The Barclays and BGF Entrepreneurs Index finds that the proportion of high-growth companies in the UK rose by 30 per cent in the last 12 months.
In tracking entrepreneurial progress across regions and sectors within the UK, a record 526,446 new businesses were registered – up 7 per cent in 2013 to a total of 2.9 million firms (see infographic below).
Growth has been led by what Barclays and the Business Growth Fund (BGF) describe as ‘old economy’ sectors – namely construction, manufacturing and transport. The largest proportion of high-growth company increase has been noted in the ‘traditional, cyclical industries’, with construction up 55 per cent, manufacturing 47 per cent and transport 37 per cent.
Wales, the Midlands, the North West and East Anglia posted most progress, with each registering over 40 per cent in terms of rise in high-growth companies. In total, five regions out-performed London, with the capital registering 17 per cent growth.
More on company growth in the UK:
- Surge in business creation sees rise in private sector contribution
- BGF identifies 4,000 high-growth UK companies
- Entrepreneurs set to boost workforces
Despite the overall positive note, the index shows that share sales are on the decline. Particularly noted amongst smaller businesses situated in the £2.5 million to £5 million turnover bracket, the decline was found to be in the second half of 2013.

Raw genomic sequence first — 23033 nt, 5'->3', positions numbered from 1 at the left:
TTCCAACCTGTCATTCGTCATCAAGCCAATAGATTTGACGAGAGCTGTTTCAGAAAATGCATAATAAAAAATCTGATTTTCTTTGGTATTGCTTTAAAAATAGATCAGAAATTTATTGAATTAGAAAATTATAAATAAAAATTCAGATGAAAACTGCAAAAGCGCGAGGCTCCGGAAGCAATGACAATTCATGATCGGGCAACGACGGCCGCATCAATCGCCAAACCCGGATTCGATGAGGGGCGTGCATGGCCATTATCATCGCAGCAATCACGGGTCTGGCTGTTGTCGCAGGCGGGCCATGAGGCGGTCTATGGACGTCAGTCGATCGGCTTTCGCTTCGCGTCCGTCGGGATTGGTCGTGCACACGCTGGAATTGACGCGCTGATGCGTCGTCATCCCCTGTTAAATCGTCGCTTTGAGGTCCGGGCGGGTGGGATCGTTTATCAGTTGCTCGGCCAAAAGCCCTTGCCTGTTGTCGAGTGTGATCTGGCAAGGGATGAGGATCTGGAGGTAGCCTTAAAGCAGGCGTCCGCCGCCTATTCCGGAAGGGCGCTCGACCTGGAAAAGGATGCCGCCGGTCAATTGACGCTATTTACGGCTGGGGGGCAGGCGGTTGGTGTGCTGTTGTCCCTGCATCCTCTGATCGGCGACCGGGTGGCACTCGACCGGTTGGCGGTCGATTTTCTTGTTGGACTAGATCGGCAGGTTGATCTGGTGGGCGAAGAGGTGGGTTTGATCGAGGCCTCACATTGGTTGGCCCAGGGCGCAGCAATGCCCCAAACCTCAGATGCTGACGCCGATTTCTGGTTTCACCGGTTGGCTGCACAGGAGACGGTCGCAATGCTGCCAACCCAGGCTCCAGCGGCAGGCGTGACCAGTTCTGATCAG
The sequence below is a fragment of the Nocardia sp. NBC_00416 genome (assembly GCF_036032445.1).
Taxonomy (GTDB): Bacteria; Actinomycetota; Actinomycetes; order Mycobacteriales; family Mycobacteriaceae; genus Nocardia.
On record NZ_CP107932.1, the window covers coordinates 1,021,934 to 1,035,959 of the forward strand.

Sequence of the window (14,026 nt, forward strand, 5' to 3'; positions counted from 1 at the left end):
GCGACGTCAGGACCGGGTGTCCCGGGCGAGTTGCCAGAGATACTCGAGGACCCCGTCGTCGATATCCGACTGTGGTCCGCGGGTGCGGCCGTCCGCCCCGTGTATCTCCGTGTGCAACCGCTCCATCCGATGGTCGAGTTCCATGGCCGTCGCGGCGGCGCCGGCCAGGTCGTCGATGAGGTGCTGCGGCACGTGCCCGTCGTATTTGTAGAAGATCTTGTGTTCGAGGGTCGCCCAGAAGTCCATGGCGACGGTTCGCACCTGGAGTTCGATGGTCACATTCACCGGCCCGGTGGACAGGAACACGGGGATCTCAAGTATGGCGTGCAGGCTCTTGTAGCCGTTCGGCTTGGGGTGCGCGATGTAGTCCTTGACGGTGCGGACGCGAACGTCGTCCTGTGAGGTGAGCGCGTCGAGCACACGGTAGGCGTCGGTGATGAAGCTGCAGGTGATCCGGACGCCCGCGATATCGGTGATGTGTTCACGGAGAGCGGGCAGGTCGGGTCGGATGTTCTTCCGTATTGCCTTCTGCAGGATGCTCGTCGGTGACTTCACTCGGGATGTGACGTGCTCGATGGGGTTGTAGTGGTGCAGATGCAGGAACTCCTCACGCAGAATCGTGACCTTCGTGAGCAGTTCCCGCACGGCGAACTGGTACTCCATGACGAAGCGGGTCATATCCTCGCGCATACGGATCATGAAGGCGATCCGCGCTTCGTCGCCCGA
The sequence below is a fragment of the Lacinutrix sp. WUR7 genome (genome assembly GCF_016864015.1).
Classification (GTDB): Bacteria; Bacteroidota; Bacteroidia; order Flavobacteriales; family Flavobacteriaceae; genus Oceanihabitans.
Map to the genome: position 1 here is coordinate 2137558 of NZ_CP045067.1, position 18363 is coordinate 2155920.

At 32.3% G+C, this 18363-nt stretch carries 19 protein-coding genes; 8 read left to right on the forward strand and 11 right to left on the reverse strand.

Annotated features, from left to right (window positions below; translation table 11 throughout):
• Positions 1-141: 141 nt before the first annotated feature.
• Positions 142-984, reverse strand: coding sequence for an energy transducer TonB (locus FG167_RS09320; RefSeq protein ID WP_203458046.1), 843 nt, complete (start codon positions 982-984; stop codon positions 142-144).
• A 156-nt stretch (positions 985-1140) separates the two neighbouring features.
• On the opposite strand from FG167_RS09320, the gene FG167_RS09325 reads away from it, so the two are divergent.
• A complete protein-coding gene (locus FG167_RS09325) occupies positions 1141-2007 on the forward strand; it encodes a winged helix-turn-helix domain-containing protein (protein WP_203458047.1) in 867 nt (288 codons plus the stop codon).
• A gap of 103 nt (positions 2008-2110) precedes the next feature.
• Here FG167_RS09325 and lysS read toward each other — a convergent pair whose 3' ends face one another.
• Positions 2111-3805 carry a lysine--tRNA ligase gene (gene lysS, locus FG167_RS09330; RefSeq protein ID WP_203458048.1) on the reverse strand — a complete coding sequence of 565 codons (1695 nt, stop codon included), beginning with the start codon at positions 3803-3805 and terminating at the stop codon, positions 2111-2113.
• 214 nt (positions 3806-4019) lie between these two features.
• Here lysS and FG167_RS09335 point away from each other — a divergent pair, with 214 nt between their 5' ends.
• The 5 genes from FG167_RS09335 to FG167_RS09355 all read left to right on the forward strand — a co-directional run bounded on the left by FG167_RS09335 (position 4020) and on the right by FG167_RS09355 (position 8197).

Members on the index panel, which includes head of primary markets at the London Stock Exchange Alastair Walmsley, BGF chief executive Stephen Welton and UK Business Angels Association CEO Jenny Tooth, believe that the UK is undergoing a ‘cultural shift’ in the perception of entrepreneurship. Government initiatives to encourage start-ups like the Seed Enterprise Investment Scheme (SEIS), TV show Dragons’ Den and differing in career expectations have all contributed, the panel suggests.
In its Budget statement of 2013, the UK government introduced a policy of allowing the inclusion of companies listed on the Alternative Investment Market (AIM) and other SME equity markets as eligible investments for stocks and shares ISAs.
The BGF’s Welton says that ‘significant structural changes’ in the economy – through the digital transformation and the increasing reliance on new technologies – are creating a new segment of business, which means there is a lot of opportunity for new companies to start and grow quickly.
‘If you look at the Apple and Android ecosystems for example, and all of the apps that come off the back of that, there is huge innovation going on, and innovation is often better served by smaller companies than large ones,’ he adds.
Commenting on the growing angel investment network, which is supporting business growth through early-stage finance, Tooth says, ‘Business angels are starting to built quite significant firepower, and this also means that they have the capacity to go through multiple rounds of finance through syndication, which enables them to build a really strong platform for high-growth businesses.’